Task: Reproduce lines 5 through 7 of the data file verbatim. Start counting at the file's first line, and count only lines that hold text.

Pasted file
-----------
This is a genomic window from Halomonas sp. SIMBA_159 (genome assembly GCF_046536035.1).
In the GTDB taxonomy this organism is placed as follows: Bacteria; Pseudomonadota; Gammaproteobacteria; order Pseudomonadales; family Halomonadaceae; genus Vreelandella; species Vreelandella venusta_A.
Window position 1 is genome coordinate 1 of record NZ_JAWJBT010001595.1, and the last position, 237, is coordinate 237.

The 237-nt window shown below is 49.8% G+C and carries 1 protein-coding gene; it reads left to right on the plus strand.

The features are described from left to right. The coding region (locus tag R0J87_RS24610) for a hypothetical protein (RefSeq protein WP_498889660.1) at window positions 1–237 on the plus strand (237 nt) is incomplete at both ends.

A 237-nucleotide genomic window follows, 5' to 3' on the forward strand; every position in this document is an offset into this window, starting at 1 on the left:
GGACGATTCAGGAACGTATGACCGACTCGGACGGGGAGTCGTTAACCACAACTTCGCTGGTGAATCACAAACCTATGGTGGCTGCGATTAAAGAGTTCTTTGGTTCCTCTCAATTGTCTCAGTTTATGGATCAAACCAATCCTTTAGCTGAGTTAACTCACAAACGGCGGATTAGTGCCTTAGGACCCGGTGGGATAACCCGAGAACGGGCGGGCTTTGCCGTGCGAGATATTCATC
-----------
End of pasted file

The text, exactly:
The features are described from left to right. The coding region (locus tag R0J87_RS24610) for a hypothetical protein (RefSeq protein WP_498889660.1) at window positions 1–237 on the plus strand (237 nt) is incomplete at both ends.

A 237-nucleotide genomic window follows, 5' to 3' on the forward strand; every position in this document is an offset into this window, starting at 1 on the left:
GGACGATTCAGGAACGTATGACCGACTCGGACGGGGAGTCGTTAACCACAACTTCGCTGGTGAATCACAAACCTATGGTGGCTGCGATTAAAGAGTTCTTTGGTTCCTCTCAATTGTCTCAGTTTATGGATCAAACCAATCCTTTAGCTGAGTTAACTCACAAACGGCGGATTAGTGCCTTAGGACCCGGTGGGATAACCCGAGAACGGGCGGGCTTTGCCGTGCGAGATATTCATC